CHICAGO - Chicago's labor movement turned out in force yesterday to declare support for immediate reform of immigration law, including a path to citizenship for the 11 million in this country without documents.
Hundreds of workers, among them construction workers, laborers, butchers. grocery workers, teachers, truck drivers, and janitors, jammed the Instituto del Progreso building in Little Village, in the heart of this city's Latino community. There, in a rally called by the Chicago Federation of Labor, they heard CFL President Jorge Ramirez say,"Labor is in this 100 percent. Let the word go out across this country that we demand immigration reform and we demand it now."
Local labor leaders and the members of the Chicago unions that participated were joined by national labor leaders Richard Trumka, president of the AFL-CIO and Joseph Hansen, president of the United Food and Commerical Workers.
Standing before the crowd, in the same room where Illinois Gov. Pat Quinn signed a law last month allowing undocumented workers to drive legally in this state, Trumka declared: "Something is broken in a country when you have 11,000,000 million people who work hard, pay taxes and live by the age-old American dream of a better life for themselves and their families and they have to live as second class citizens."
He said that big companies are the only ones that benefit from leaving in place "our broken immigration laws. They keep their immigrant workers down by reminding them that no matter how badly they treat them, if they make any noise, they'll end up on the list to be deported. This lowers wages, benefits, safety and standards for all workers. That's why," Trumka said as he pointed to the Latino community that spreads out for miles around the building in which he spoke, "We say the time is now, not tomorrow or the day after, but now, for reform that includes a fair and doable path to citizenship for each and every one of the 11 million people in this country without documents. When one worker has no rights, the rights of all workers are in danger."
The crowd of brown, black and white workers went wild - cheering , applauding and stomping their feet. In the huge contingent from SEIU Polish and Latina cleaning women embraced, jumping up and down. "What an incredible, beautiful, diverse crowd you all are," Trumka said. They cheered even louder.
Estefano Flores,18, was in the crowd. She was brought to the U.S. by her parents from Mexico at the age of 5. She wants to go for her Masters Degree at DePaul University here.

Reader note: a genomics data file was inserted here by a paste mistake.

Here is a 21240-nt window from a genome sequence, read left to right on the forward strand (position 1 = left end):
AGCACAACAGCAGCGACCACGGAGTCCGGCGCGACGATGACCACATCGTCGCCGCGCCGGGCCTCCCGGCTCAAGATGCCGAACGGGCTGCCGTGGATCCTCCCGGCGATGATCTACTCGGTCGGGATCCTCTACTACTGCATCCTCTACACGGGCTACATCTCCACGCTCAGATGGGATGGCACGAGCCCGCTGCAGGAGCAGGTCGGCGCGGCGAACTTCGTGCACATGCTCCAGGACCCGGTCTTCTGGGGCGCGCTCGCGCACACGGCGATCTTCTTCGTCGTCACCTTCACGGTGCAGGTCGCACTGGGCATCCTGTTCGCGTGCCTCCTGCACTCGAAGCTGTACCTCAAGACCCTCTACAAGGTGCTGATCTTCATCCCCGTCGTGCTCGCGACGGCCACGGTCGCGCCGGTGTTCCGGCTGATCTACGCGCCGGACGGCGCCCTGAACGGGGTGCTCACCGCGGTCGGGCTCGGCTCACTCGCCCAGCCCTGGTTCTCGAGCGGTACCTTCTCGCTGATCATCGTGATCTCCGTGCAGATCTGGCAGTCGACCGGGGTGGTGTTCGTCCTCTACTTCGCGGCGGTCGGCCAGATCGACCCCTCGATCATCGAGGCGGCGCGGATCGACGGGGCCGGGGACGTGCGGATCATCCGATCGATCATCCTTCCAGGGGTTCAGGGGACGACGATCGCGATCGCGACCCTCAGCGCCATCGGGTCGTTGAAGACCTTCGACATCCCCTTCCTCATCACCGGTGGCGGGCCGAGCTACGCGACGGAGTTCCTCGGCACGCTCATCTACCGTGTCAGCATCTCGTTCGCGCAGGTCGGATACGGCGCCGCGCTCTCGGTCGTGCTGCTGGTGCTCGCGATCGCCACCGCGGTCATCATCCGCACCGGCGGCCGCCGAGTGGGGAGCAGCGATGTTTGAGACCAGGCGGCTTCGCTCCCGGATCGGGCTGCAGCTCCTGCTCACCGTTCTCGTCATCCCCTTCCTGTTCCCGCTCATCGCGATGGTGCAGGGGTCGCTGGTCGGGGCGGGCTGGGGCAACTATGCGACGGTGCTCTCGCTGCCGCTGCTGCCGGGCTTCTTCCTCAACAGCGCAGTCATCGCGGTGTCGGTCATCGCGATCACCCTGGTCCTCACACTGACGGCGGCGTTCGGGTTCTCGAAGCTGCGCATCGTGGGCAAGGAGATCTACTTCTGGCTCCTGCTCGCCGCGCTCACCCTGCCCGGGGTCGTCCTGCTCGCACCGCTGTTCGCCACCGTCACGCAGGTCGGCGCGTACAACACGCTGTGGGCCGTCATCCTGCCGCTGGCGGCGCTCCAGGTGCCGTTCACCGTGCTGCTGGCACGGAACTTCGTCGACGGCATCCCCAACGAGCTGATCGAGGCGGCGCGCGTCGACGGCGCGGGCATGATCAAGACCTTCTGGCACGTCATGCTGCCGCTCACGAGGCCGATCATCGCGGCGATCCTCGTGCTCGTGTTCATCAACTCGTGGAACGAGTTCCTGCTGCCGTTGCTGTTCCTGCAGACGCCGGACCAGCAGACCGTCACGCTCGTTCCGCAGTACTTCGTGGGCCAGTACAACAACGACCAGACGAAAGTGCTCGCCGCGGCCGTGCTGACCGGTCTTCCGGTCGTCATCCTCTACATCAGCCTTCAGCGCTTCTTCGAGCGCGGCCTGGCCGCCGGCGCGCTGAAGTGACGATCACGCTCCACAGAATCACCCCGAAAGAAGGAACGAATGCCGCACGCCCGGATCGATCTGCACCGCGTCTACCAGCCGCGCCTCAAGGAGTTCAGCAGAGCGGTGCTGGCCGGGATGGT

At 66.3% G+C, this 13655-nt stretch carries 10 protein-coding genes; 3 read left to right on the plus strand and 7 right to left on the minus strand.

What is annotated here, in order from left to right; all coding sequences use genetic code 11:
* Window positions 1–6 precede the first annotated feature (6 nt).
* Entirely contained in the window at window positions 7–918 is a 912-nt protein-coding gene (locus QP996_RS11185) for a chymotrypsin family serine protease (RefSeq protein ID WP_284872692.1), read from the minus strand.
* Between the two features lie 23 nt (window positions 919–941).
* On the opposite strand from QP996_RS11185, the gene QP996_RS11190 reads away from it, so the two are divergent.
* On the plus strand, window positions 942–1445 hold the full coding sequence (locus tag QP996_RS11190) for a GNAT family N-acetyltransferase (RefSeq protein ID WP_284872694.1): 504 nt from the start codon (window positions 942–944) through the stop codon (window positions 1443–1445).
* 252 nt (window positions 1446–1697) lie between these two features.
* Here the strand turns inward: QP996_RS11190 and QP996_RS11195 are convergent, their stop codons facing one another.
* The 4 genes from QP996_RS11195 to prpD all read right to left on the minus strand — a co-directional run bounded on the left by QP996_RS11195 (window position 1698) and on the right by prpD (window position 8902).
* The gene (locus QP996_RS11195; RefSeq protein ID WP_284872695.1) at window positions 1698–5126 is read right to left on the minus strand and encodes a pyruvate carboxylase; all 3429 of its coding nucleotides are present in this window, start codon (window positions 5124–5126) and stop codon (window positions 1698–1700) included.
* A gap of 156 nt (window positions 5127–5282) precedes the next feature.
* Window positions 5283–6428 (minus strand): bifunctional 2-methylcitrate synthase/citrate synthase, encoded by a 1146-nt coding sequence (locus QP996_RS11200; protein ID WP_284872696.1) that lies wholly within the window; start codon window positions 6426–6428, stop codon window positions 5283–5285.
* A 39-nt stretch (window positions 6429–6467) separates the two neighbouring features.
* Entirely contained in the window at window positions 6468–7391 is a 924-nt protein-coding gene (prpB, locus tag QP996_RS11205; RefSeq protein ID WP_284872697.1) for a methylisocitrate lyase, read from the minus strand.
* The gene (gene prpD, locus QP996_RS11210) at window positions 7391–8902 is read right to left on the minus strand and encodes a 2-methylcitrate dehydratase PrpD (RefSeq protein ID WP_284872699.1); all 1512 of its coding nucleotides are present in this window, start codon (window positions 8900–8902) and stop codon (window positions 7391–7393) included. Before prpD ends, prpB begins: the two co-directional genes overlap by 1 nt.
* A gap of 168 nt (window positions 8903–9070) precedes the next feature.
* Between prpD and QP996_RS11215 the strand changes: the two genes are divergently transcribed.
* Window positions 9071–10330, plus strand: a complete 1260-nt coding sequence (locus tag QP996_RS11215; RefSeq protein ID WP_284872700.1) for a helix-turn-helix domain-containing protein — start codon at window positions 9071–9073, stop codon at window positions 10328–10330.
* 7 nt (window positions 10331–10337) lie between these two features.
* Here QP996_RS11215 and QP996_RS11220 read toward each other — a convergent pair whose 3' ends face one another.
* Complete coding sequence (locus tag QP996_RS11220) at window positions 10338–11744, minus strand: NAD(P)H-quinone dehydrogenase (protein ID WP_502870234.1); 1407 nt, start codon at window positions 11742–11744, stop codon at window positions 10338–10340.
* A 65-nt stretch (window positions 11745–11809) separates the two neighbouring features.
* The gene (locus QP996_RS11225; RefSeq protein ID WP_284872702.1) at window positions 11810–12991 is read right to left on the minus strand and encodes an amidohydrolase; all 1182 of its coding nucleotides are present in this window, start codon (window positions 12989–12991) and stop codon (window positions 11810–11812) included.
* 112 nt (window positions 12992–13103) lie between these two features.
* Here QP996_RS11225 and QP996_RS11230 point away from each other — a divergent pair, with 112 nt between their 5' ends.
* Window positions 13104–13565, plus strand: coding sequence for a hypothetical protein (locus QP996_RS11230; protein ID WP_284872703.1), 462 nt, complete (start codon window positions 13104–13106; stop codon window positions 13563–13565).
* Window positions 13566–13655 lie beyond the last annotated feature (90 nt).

"But even with that, how can I get a job without that Social Security Number?" she asked.
"This is my home. I spent my whole childhood here. It's terrible when teachers find out about your status and their whole attitude changes. I've seen my father fired from the job because of this. I've seen my mother be exploited because of this. I know field workers are treated like slaves because of this but I believe in America's promise, liberty and justice for all."
Alicia Ramirez, a teacher present at the event, told the crowd that she has a husband who is undocumented. "We've trued to get his status adjusted for 12 years and now they say his case will be heard in three weeks. I have to tell my 7 and 10 year old sons that very soon they may not see their father, who they know and love, for a long time."
"Alicia, it is for you that we take this stand, it is for you that we demand immigration reform now," said Trumka when he followed her to the podium.
This was the first major "launch event" for labor's latest and larger-than-ever campaign for immigration reform. Last month, the Chicago Federation of Labor became the first AFL-CIO central labor council in the country to pass a resolution supporting immigration reform.
Photo: Union janitors in downtown Chicago demand respect. Their union, the Service Employees International, turned out in force for the immigration reform rally sponsored by the Chicago Federation of Labor. John Wojcik/PW